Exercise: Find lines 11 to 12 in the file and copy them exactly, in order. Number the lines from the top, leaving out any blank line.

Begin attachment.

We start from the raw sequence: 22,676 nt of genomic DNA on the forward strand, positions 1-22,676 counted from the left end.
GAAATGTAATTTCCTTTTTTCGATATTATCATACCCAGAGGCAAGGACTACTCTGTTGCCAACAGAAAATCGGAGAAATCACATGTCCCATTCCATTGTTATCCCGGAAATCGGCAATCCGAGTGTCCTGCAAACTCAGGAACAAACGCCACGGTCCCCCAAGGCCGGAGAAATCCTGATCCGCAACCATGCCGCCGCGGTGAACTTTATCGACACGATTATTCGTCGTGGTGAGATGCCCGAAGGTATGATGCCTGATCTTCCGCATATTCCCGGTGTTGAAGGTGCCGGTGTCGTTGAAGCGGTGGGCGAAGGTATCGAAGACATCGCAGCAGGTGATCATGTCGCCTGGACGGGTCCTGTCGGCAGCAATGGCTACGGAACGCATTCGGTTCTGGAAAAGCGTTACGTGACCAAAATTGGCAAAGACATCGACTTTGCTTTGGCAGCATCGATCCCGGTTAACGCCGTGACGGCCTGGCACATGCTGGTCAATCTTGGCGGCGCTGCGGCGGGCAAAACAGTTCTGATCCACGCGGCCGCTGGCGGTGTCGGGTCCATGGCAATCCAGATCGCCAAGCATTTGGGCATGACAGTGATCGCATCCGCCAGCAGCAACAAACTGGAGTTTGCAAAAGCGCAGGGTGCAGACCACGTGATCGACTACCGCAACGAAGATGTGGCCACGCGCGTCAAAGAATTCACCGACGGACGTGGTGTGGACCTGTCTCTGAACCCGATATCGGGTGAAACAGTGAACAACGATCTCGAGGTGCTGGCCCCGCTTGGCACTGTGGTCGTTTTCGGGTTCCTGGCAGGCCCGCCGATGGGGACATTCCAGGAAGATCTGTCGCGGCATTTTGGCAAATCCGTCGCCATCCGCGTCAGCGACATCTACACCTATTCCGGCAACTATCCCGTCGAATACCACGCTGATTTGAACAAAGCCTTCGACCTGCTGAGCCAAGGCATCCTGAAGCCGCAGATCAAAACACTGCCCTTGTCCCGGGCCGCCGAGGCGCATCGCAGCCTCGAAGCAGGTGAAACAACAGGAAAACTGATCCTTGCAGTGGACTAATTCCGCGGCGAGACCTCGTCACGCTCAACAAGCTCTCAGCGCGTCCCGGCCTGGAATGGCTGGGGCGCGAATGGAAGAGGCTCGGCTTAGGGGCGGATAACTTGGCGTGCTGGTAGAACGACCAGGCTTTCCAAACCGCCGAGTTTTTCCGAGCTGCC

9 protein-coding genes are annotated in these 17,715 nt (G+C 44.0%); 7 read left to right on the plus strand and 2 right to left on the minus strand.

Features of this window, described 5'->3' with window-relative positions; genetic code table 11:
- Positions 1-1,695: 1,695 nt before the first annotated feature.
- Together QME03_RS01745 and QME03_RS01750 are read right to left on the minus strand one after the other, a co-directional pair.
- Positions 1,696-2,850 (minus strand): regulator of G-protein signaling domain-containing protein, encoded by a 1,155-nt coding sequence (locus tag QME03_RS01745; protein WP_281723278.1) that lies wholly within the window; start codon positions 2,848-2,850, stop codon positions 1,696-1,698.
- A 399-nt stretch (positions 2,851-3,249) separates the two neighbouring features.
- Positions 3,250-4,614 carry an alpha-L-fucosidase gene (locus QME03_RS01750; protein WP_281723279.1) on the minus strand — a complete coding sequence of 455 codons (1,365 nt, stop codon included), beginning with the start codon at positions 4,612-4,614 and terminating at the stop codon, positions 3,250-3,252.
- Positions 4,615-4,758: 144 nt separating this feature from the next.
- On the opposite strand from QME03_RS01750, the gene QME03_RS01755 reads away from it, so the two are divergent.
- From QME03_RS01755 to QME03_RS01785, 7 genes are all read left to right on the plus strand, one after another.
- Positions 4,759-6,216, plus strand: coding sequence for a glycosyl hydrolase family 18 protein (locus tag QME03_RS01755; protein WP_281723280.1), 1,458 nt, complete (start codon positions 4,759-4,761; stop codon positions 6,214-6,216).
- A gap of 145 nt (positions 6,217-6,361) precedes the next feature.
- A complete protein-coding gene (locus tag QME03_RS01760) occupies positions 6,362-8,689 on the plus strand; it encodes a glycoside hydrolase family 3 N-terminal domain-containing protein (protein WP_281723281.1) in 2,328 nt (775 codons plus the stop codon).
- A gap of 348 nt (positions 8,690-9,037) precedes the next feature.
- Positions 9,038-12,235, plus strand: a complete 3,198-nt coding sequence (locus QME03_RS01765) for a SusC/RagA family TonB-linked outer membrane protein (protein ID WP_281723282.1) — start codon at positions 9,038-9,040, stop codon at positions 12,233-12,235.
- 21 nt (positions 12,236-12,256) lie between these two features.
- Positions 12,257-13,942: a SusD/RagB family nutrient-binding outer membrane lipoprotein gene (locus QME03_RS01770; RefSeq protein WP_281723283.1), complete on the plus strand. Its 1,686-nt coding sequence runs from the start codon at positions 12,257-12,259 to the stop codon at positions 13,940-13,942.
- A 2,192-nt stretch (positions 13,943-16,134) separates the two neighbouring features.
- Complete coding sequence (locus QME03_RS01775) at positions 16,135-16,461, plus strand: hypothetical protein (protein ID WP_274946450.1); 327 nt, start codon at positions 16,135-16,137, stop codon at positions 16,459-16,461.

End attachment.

- On the opposite strand from QME03_RS01750, the gene QME03_RS01755 reads away from it, so the two are divergent.
- From QME03_RS01755 to QME03_RS01785, 7 genes are all read left to right on the plus strand, one after another.